This is an opportunity to identify patients who are at risk of complications or a poor visual outcome. Evidence (e.g. optician reports) should be provided that the spectacle refraction has been stable to within 0.5 D for the previous 3 years and most surgeons apply a lower age limit for treatment of 20 years to ensure eye growth is complete (Fig. 2). Treatment should be deferred if patients are pregnant or breast-feeding. Some systemic diseases (rheumatoid arthritis, diabetes and HIV-AIDS) are relative contraindications for treatment unless the disease is well controlled.9 The high electronic charge produced by an excimer laser means that patients with a pacemaker cannot be treated unless the laser is shielded.

Fig. 2

Suggested algorithm for the surgical management of refractive error. The values of refractive error that determine management thresholds may vary between patients. IOL, intraocular lens; RLE, refractive lens exchange; ICL, intraocular contact lens; PRK, photorefractive keratectomy; LASEK, laser-assisted subepithelial keratectomy; LASIK, laser in situ keratomileusis.

Fig. 2

Suggested algorithm for the surgical management of refractive error. The values of refractive error that determine management thresholds may vary between patients. IOL, intraocular lens; RLE, refractive lens exchange; ICL, intraocular contact lens; PRK, photorefractive keratectomy; LASEK, laser-assisted subepithelial keratectomy; LASIK, laser in situ keratomileusis.

Specific occupations

Patients may seek treatment to fulfil the visual requirements for entry into the armed forces, police or the fire brigade. Regulations can vary even between regions, so patients should confirm that refractive surgery is acceptable before undergoing treatment and whether there are restrictions on the type of treatment that can be performed. Patients at risk of ocular trauma, e.g. combat forces or contact sportsmen, are normally advised to have surface treatment because of the risk of traumatic flap displacement after LASIK.10 Military aviators who develop low refractive error are also recommended to have surface treatment because of the risk after LASIK of experiencing dry eye symptoms when flying in un-pressurized aircraft at altitude. The requirements for civil pilots also vary, but the UK Civil Aviation Authority does not recommend refractive surgery to obtain certification. A certified pilot is considered ‘temporarily unfit’ for 3 months after LASIK and for 12 months after surface treatment. Recertification then requires a favourable ophthalmologists report on the refractive and visual outcomes.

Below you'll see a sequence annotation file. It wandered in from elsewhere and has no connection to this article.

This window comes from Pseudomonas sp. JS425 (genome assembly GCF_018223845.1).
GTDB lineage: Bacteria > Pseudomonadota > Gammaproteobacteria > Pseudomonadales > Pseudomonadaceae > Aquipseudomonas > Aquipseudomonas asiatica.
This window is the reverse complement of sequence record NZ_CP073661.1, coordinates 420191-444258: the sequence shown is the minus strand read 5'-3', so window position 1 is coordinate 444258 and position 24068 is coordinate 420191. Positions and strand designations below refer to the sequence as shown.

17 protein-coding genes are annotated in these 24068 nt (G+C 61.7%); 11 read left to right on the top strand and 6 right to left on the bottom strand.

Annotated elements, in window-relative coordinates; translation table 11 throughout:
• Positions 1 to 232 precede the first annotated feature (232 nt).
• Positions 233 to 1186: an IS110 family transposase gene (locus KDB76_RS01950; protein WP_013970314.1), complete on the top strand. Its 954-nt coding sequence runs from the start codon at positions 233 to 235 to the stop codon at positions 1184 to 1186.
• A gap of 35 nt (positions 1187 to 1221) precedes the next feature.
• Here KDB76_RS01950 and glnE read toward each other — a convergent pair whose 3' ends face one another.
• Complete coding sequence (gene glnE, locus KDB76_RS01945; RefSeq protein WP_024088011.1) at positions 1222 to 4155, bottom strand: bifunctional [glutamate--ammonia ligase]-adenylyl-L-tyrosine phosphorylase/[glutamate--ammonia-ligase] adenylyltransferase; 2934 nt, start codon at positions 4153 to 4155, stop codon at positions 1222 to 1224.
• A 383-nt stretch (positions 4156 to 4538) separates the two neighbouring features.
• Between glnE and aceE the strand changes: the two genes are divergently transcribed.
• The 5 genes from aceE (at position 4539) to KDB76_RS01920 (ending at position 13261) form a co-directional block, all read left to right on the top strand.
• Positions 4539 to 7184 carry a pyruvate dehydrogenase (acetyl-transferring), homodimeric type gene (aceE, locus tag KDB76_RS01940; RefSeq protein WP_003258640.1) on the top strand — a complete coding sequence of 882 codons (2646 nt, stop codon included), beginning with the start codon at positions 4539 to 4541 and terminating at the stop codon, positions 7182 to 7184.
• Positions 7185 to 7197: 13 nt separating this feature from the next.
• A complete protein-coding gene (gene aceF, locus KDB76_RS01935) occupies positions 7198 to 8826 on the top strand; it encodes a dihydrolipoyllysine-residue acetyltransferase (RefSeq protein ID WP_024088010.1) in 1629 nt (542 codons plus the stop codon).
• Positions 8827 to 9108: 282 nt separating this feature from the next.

The ocular examination

Before measurements for surgery are taken, it is recommended that soft contact lenses are left out for at least 1 week and rigid contact lenses left out for at least 2 weeks. This is because a contact lens can mould the cornea and change the refraction. Measurements then include the refractive power of the eye, the shape and radius of curvature of the cornea, the pupil diameter in dim light and the thickness of the cornea. Autorefraction and wavefront sensing should corroborate these results, and any discrepancy or hyperopia re-evaluated after the focus of the eye has been temporarily paralysed with cyclopentolate 1% drops. A careful assessment of corneal shape is required to exclude keratoconus, which is an inherited and progressive corneal thinning disorder that can be dramatically exacerbated by laser treatment. If a clinical assessment of the tear film suggests dry eye, an objective measurement (Schirmer test) should be performed. Conditions that may increase the risk of infection or inflammation (e.g. blepharitis) should also be treated before surgery. Treatment is contraindicated if there is a history of herpes simplex corneal disease because surgery may re-activate the disease. The lens and retina should be examined to detect early cataract or retinal disease that could affect visual outcome. Patients with glaucoma may be suitable, although the thinning of the cornea produces a spuriously low reading for intraocular pressure after treatment that needs to be taken into account at subsequent assessments.